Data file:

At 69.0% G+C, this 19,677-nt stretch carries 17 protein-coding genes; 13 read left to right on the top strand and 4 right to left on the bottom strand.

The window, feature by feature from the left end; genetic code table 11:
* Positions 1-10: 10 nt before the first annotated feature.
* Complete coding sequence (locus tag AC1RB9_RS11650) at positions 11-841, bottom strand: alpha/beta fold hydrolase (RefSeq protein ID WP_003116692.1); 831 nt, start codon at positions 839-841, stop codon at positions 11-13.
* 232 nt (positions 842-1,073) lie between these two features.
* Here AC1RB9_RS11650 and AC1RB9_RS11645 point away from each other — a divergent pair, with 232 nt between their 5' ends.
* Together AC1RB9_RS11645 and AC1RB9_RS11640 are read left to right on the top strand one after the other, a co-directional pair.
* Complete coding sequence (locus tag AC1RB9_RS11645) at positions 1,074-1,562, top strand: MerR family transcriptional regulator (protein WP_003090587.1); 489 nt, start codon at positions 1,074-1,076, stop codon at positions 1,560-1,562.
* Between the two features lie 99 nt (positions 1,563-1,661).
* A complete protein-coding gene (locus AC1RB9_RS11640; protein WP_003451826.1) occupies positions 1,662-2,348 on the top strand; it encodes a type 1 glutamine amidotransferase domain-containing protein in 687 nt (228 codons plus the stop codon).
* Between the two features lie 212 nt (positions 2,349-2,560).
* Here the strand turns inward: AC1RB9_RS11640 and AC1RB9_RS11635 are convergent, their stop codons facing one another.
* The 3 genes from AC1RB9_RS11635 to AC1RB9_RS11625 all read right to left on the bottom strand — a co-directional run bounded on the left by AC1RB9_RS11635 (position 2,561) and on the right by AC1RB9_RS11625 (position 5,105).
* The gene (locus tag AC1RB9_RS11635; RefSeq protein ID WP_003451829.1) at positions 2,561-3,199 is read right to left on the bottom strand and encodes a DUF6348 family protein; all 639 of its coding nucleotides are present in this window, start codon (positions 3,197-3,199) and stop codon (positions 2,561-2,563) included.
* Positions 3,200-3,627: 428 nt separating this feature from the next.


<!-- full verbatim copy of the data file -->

At 69.0% G+C, this 19,677-nt stretch carries 17 protein-coding genes; 13 read left to right on the top strand and 4 right to left on the bottom strand.

The window, feature by feature from the left end; genetic code table 11:
* Positions 1-10: 10 nt before the first annotated feature.
* Complete coding sequence (locus tag AC1RB9_RS11650) at positions 11-841, bottom strand: alpha/beta fold hydrolase (RefSeq protein ID WP_003116692.1); 831 nt, start codon at positions 839-841, stop codon at positions 11-13.
* 232 nt (positions 842-1,073) lie between these two features.
* Here AC1RB9_RS11650 and AC1RB9_RS11645 point away from each other — a divergent pair, with 232 nt between their 5' ends.
* Together AC1RB9_RS11645 and AC1RB9_RS11640 are read left to right on the top strand one after the other, a co-directional pair.
* Complete coding sequence (locus tag AC1RB9_RS11645) at positions 1,074-1,562, top strand: MerR family transcriptional regulator (protein WP_003090587.1); 489 nt, start codon at positions 1,074-1,076, stop codon at positions 1,560-1,562.
* Between the two features lie 99 nt (positions 1,563-1,661).
* A complete protein-coding gene (locus AC1RB9_RS11640; protein WP_003451826.1) occupies positions 1,662-2,348 on the top strand; it encodes a type 1 glutamine amidotransferase domain-containing protein in 687 nt (228 codons plus the stop codon).
* Between the two features lie 212 nt (positions 2,349-2,560).
* Here the strand turns inward: AC1RB9_RS11640 and AC1RB9_RS11635 are convergent, their stop codons facing one another.
* The 3 genes from AC1RB9_RS11635 to AC1RB9_RS11625 all read right to left on the bottom strand — a co-directional run bounded on the left by AC1RB9_RS11635 (position 2,561) and on the right by AC1RB9_RS11625 (position 5,105).
* The gene (locus tag AC1RB9_RS11635; RefSeq protein ID WP_003451829.1) at positions 2,561-3,199 is read right to left on the bottom strand and encodes a DUF6348 family protein; all 639 of its coding nucleotides are present in this window, start codon (positions 3,197-3,199) and stop codon (positions 2,561-2,563) included.
* Positions 3,200-3,627: 428 nt separating this feature from the next.